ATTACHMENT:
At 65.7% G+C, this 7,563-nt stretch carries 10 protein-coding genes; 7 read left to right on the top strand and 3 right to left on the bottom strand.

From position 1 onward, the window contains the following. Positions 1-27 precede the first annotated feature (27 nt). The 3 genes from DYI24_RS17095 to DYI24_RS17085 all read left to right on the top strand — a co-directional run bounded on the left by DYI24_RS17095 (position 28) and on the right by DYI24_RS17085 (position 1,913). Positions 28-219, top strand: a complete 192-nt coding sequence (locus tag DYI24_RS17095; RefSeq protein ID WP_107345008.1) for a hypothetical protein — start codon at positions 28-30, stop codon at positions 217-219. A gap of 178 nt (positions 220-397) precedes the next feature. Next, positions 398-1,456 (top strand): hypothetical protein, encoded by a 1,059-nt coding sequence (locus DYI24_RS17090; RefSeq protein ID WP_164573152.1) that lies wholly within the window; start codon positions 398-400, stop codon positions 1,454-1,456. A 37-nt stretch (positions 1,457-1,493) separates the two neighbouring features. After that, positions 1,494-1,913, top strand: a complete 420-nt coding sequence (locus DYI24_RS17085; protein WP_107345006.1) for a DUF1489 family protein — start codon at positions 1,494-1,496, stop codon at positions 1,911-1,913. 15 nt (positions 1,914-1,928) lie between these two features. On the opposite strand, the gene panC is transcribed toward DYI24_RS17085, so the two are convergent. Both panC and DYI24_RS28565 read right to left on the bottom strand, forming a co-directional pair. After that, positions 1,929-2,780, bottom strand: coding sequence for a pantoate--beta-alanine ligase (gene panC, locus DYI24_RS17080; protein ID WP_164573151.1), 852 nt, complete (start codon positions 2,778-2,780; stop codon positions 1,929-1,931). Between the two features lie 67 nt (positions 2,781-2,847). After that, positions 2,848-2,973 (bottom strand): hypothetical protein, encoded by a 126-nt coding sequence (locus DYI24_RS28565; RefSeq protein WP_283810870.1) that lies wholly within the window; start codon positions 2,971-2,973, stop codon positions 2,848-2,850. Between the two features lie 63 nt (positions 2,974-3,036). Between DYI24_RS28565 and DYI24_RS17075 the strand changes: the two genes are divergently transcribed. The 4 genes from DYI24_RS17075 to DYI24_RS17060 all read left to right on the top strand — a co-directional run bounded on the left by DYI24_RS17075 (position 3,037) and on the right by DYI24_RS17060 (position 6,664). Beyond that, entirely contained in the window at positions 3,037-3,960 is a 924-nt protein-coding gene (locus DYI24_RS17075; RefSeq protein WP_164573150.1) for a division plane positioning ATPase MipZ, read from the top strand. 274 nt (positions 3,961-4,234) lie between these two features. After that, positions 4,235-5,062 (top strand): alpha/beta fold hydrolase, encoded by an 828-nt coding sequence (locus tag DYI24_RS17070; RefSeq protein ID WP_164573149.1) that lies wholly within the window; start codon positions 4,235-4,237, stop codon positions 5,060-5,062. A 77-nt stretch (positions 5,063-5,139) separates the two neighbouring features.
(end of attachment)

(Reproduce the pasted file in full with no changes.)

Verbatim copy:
At 65.7% G+C, this 7,563-nt stretch carries 10 protein-coding genes; 7 read left to right on the top strand and 3 right to left on the bottom strand.

From position 1 onward, the window contains the following. Positions 1-27 precede the first annotated feature (27 nt). The 3 genes from DYI24_RS17095 to DYI24_RS17085 all read left to right on the top strand — a co-directional run bounded on the left by DYI24_RS17095 (position 28) and on the right by DYI24_RS17085 (position 1,913). Positions 28-219, top strand: a complete 192-nt coding sequence (locus tag DYI24_RS17095; RefSeq protein ID WP_107345008.1) for a hypothetical protein — start codon at positions 28-30, stop codon at positions 217-219. A gap of 178 nt (positions 220-397) precedes the next feature. Next, positions 398-1,456 (top strand): hypothetical protein, encoded by a 1,059-nt coding sequence (locus DYI24_RS17090; RefSeq protein ID WP_164573152.1) that lies wholly within the window; start codon positions 398-400, stop codon positions 1,454-1,456. A 37-nt stretch (positions 1,457-1,493) separates the two neighbouring features. After that, positions 1,494-1,913, top strand: a complete 420-nt coding sequence (locus DYI24_RS17085; protein WP_107345006.1) for a DUF1489 family protein — start codon at positions 1,494-1,496, stop codon at positions 1,911-1,913. 15 nt (positions 1,914-1,928) lie between these two features. On the opposite strand, the gene panC is transcribed toward DYI24_RS17085, so the two are convergent. Both panC and DYI24_RS28565 read right to left on the bottom strand, forming a co-directional pair. After that, positions 1,929-2,780, bottom strand: coding sequence for a pantoate--beta-alanine ligase (gene panC, locus DYI24_RS17080; protein ID WP_164573151.1), 852 nt, complete (start codon positions 2,778-2,780; stop codon positions 1,929-1,931). Between the two features lie 67 nt (positions 2,781-2,847). After that, positions 2,848-2,973 (bottom strand): hypothetical protein, encoded by a 126-nt coding sequence (locus DYI24_RS28565; RefSeq protein WP_283810870.1) that lies wholly within the window; start codon positions 2,971-2,973, stop codon positions 2,848-2,850. Between the two features lie 63 nt (positions 2,974-3,036). Between DYI24_RS28565 and DYI24_RS17075 the strand changes: the two genes are divergently transcribed. The 4 genes from DYI24_RS17075 to DYI24_RS17060 all read left to right on the top strand — a co-directional run bounded on the left by DYI24_RS17075 (position 3,037) and on the right by DYI24_RS17060 (position 6,664). Beyond that, entirely contained in the window at positions 3,037-3,960 is a 924-nt protein-coding gene (locus DYI24_RS17075; RefSeq protein WP_164573150.1) for a division plane positioning ATPase MipZ, read from the top strand. 274 nt (positions 3,961-4,234) lie between these two features. After that, positions 4,235-5,062 (top strand): alpha/beta fold hydrolase, encoded by an 828-nt coding sequence (locus tag DYI24_RS17070; RefSeq protein ID WP_164573149.1) that lies wholly within the window; start codon positions 4,235-4,237, stop codon positions 5,060-5,062. A 77-nt stretch (positions 5,063-5,139) separates the two neighbouring features.